Male hypogonadism (low testosterone), also called “Low T,” is a common problem. By age 45, almost half of men have been affected. If left untreated, low testosterone can lead to a variety of health problems and may negatively affect a man’s general well-being. The skilled physicians at Memorial Hermann provide exceptional patient care to diagnose and effectively treat Low T.

What is Testosterone?

Testosterone is a male hormone that helps maintain things like bone density, muscle mass and sex drive. It is produced mainly in the testicles. Testosterone is also present in women, but usually at a much lower level.

Testosterone plays an important role in developing and maintaining many aspects of men’s health:

  • Muscle mass
  • Fat distribution
  • Bone density
  • Facial and body hair
  • Sex drive
  • Sexual function and reproduction, including sperm production

What is Low Testosterone (“Low T”)?

Male hypogonadism (Low T) occurs when the testicles do not produce enough testosterone. Low testosterone levels indicate either a problem with the testicles or with the pituitary gland.

Primary Low Testosterone

If the low testosterone level is caused by a problem in the testicles, the condition is known as primary low testosterone. Damage to the testicles could be caused by certain illnesses or an injury.

Secondary Low Testosterone

If the low testosterone level is caused by problems in the endocrine system, the condition is known as secondary low testosterone. This occurs when the pituitary gland does not send the signal to the testicles to produce testosterone. Secondary low testosterone can also be caused by other health problems, like obesity or inflammatory conditions, certain medications, or simply because of aging.

Symptoms of Low T

The specific symptoms of Low T may be different for each man. Symptoms can vary based on age and the severity of the low-hormone level.

  • Decreased sex drive
  • Erectile dysfunction (ED)
  • Depression
  • Irritability or moodiness
  • Fatigue
  • Loss of muscular mass/increased body fat
  • Loss of bone mass
  • Hair loss
  • Anemia
  • Infertility

Causes and Risk Factors of Low T

The older a man gets, the less testosterone he produces. Levels begin to drop around age 30. All men will face an increased risk of Low T as they age.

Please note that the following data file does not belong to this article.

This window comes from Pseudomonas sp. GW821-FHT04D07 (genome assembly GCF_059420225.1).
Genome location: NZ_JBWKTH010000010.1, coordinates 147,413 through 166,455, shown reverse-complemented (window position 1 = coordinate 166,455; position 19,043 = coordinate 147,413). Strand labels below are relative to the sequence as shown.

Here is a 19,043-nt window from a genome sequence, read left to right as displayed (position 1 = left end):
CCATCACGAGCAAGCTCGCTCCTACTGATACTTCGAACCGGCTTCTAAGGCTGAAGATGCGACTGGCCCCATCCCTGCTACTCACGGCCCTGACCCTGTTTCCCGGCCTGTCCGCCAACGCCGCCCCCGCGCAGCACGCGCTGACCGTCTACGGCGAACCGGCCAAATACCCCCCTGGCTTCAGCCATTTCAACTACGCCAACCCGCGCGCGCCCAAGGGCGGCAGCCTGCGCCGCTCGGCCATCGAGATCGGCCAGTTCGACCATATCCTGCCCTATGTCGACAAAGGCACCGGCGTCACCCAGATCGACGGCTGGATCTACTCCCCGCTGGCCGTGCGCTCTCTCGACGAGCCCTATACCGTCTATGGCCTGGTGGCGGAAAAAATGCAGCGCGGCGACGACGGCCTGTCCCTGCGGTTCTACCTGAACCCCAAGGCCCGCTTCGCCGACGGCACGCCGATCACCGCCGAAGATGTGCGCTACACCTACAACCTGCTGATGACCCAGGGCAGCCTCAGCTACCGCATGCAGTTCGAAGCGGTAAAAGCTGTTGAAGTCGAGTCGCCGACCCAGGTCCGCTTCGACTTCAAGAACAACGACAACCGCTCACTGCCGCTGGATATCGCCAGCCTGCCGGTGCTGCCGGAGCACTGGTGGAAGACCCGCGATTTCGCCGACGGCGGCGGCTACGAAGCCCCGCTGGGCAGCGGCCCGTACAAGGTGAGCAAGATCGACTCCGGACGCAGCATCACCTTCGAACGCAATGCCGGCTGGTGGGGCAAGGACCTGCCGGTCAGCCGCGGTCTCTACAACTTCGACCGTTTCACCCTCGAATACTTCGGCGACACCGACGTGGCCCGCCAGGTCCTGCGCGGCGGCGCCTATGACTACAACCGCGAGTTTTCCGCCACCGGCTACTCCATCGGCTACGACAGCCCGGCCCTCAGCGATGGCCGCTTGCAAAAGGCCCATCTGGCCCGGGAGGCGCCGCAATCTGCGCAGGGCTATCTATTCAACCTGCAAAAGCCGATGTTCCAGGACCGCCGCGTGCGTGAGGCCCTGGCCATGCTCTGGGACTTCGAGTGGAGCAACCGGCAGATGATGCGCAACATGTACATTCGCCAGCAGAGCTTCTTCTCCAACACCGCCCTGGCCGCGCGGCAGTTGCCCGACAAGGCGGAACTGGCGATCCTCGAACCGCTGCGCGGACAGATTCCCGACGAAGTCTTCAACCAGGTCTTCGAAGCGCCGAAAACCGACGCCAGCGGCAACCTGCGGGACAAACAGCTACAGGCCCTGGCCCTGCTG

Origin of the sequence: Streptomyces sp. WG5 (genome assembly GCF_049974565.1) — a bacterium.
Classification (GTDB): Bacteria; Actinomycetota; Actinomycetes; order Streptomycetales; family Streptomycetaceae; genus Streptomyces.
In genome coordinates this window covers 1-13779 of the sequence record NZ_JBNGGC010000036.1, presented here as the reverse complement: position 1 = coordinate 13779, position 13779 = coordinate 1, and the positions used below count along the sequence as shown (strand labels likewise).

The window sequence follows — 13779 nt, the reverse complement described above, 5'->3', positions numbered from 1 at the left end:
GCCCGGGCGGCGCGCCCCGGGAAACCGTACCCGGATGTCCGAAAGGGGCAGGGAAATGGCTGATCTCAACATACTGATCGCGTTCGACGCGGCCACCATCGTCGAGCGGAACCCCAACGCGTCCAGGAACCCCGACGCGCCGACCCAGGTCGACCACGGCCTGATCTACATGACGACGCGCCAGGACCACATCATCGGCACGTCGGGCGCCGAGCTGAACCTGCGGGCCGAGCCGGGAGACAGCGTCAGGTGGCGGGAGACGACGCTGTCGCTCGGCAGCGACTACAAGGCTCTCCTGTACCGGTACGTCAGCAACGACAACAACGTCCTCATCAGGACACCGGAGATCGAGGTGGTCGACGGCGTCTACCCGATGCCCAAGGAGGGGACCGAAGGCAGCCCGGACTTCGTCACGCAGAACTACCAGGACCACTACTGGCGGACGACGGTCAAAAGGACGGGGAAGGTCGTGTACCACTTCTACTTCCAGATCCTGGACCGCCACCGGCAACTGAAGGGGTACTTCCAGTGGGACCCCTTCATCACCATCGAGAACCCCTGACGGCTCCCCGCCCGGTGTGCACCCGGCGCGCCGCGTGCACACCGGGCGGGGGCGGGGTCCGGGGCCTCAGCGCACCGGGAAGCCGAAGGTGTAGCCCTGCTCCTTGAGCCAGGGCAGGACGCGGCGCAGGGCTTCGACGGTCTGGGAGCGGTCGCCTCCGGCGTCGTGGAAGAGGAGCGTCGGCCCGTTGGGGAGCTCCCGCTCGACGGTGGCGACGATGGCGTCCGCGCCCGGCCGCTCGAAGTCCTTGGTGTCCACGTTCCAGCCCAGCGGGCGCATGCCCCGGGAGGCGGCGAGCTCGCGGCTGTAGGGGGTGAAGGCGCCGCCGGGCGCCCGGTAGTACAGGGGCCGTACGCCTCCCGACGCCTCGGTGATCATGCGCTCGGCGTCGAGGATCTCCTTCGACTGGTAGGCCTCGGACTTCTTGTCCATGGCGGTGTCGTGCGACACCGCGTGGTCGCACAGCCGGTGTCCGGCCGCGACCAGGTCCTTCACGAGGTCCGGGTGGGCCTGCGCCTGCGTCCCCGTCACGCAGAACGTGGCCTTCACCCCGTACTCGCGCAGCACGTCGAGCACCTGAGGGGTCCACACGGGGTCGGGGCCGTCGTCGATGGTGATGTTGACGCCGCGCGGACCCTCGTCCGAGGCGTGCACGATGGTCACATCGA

Low testosterone levels can be caused by:

  • Aging
  • Testicle injury or infection
  • Obesity
  • Type 2 diabetes
  • High blood pressure
  • Sleep apnea
  • Pituitary gland disorders
  • Chemotherapy or radiation
  • Excessive alcohol use
  • Kidney disease or kidney failure
  • HIV or AIDS
  • Chronic use of narcotics
  • Certain medications

Diagnosis of Low T

Low T is diagnosed with a routine blood test. Your blood sample will be analyzed in a laboratory to determine how much testosterone is currently in your blood.

Testosterone levels vary at different times of the day, with the highest levels usually occurring in the morning hours. Your physician may recommend a blood test in the morning to get the most accurate test result.

Treatment for Low T

Low T can be treated with testosterone replacement therapy.  There are several options for how to receive the hormone:

Testosterone gel

Daily application, usually to the arms or back

Testosterone patch

Daily application, usually to the arms, back, abdomen or buttocks


Administered by a needle into a muscle, approximately every two weeks


Implanted underneath the skin, usually in the hip or buttocks, approximately every two months

Important note: it is strongly recommended to stay away from over the counter oral testosterone supplements and pills. Testosterone taken orally can cause liver damage and other health complications.

Receiving testosterone therapy carries risk and has side effects. Discuss the options, benefits and potential risks with your physician to make the decision about whether or not to proceed with treatment.

While undergoing treatment for Low T, you may experience the following side effects:

  • Increase in oil production in the skin
  • Acne
  • Swollen ankles
  • Enlargement of the prostate
  • Enlargement of the breasts
  • Development or worsening of sleep apnea
  • Reduction in testicle size
  • Increased prostate-specific antigen (PSA) level
  • Decreased sperm count

Because testosterone replacement therapy may enlarge the prostate, men who have had prostate cancer should not receive treatment. Regular prostate exams, including prostate-specific antigen (PSA) blood tests, are recommended while undergoing testosterone replacement therapy.

Scheduling an appointment

Memorial Hermann-affiliated urologists are committed to using a multidisciplinary approach to provide exceptional urological care. Our highly skilled practitioners utilize leading-edge treatments for a full range of men’s health concerns. Find a doctor today.